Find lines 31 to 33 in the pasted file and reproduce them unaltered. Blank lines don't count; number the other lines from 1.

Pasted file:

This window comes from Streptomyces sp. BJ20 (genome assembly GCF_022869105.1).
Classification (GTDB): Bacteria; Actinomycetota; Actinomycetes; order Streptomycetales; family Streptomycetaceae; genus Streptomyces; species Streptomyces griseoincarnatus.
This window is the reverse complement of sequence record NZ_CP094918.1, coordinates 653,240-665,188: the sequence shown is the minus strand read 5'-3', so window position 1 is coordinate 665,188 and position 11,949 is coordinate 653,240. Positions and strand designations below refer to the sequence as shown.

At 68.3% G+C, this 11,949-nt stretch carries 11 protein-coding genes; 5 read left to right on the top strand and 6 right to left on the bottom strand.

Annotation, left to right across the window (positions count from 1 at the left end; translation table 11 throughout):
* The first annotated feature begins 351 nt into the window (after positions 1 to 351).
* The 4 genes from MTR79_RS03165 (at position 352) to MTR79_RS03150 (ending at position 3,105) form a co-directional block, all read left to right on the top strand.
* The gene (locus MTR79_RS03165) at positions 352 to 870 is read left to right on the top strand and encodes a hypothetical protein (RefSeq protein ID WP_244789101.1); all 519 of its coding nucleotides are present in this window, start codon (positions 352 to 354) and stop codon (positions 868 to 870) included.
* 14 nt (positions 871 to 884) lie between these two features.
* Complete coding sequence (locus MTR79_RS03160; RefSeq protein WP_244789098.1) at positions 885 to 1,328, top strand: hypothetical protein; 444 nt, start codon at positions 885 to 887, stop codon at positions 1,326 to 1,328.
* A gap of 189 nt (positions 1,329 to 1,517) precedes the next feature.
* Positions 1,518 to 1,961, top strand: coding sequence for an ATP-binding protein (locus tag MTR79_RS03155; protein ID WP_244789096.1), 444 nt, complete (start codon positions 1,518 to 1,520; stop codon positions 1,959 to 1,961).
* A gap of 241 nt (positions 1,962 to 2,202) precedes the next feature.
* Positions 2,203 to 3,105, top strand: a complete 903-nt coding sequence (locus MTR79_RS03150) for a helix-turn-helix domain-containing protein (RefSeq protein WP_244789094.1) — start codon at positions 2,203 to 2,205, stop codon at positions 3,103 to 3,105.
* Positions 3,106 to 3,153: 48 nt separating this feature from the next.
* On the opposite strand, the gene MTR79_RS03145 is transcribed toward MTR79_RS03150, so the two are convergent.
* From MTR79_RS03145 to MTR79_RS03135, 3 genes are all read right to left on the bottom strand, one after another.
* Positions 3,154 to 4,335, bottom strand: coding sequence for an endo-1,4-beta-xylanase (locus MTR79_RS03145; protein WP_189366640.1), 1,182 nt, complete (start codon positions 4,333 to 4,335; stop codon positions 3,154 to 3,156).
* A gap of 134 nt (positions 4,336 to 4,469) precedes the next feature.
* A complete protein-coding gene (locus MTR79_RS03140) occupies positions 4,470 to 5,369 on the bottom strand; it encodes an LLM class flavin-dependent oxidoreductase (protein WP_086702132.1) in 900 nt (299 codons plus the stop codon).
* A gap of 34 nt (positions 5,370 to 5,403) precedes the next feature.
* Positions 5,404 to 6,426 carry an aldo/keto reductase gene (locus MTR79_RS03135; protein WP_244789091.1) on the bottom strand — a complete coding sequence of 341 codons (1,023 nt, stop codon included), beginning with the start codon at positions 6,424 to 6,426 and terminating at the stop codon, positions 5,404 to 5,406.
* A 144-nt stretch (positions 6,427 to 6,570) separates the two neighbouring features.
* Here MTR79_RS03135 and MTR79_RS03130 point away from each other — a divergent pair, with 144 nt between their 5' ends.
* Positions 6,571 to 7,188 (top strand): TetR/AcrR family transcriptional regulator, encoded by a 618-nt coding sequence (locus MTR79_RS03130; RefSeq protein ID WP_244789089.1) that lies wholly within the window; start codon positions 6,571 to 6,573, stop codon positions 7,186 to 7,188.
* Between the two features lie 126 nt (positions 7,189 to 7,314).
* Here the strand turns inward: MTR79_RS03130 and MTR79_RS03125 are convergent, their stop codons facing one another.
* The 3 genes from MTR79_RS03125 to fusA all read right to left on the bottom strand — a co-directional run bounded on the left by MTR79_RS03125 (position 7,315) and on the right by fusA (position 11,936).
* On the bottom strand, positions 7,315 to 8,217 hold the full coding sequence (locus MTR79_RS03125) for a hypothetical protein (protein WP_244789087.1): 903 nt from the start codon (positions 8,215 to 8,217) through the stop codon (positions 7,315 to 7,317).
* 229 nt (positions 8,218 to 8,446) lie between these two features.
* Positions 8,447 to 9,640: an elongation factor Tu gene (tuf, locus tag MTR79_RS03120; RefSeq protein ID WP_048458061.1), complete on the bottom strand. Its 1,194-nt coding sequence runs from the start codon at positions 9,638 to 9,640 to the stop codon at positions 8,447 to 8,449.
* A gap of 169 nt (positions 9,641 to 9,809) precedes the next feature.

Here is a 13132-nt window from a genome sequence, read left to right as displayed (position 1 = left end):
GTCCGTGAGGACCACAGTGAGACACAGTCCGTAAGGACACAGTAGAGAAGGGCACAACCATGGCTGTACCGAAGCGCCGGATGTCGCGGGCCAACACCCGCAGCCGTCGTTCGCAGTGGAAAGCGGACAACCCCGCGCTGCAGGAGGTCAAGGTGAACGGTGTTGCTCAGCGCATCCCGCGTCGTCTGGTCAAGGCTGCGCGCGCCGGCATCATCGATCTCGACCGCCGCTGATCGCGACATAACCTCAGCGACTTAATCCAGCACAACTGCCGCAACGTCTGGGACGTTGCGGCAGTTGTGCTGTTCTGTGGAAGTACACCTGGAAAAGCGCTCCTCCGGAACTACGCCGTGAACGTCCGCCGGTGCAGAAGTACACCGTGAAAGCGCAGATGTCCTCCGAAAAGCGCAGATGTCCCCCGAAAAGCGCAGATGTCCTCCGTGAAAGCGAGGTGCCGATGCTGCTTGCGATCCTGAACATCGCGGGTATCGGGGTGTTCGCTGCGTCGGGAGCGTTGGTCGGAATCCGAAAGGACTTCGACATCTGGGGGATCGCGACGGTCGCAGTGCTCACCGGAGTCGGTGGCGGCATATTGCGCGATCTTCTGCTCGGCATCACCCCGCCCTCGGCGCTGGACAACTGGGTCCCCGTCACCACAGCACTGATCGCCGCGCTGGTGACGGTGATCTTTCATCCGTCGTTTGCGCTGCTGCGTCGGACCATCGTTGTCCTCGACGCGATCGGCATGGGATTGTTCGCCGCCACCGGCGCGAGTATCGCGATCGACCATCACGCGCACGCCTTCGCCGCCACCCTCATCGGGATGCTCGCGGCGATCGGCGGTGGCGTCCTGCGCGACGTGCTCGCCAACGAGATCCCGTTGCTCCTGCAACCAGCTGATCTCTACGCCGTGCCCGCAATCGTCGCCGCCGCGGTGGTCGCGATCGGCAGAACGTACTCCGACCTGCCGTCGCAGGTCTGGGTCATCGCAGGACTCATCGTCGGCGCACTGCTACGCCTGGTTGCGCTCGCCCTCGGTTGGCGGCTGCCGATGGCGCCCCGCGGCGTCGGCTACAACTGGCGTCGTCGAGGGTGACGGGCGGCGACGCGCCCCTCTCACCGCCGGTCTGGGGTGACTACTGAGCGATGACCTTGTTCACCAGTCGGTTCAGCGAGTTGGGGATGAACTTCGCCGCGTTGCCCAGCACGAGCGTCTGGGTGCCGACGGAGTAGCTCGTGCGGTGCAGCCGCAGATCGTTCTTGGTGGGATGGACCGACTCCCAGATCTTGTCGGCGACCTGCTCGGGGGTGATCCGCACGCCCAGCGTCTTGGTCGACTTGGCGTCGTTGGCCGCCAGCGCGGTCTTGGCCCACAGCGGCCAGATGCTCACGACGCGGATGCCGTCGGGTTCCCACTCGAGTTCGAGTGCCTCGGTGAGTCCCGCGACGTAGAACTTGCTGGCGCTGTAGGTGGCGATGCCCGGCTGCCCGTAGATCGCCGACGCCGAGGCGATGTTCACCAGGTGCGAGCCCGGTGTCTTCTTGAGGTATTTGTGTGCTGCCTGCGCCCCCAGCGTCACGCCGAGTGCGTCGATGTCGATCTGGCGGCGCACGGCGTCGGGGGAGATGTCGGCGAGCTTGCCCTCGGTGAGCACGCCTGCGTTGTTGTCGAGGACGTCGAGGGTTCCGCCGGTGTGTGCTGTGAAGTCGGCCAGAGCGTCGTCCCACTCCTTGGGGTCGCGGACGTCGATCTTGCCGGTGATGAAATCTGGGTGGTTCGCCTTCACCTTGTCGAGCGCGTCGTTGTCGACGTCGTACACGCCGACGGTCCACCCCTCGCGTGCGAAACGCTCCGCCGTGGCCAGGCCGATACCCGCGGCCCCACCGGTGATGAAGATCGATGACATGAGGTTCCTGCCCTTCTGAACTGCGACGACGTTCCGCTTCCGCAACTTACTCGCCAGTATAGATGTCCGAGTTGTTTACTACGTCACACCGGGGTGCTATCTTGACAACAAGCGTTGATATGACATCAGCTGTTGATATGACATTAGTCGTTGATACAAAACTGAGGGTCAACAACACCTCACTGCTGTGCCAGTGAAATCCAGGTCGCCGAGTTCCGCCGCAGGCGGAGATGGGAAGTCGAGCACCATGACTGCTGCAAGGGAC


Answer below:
* Positions 8,447 to 9,640: an elongation factor Tu gene (tuf, locus tag MTR79_RS03120; RefSeq protein ID WP_048458061.1), complete on the bottom strand. Its 1,194-nt coding sequence runs from the start codon at positions 9,638 to 9,640 to the stop codon at positions 8,447 to 8,449.
* A gap of 169 nt (positions 9,641 to 9,809) precedes the next feature.

Here is a 13132-nt window from a genome sequence, read left to right as displayed (position 1 = left end):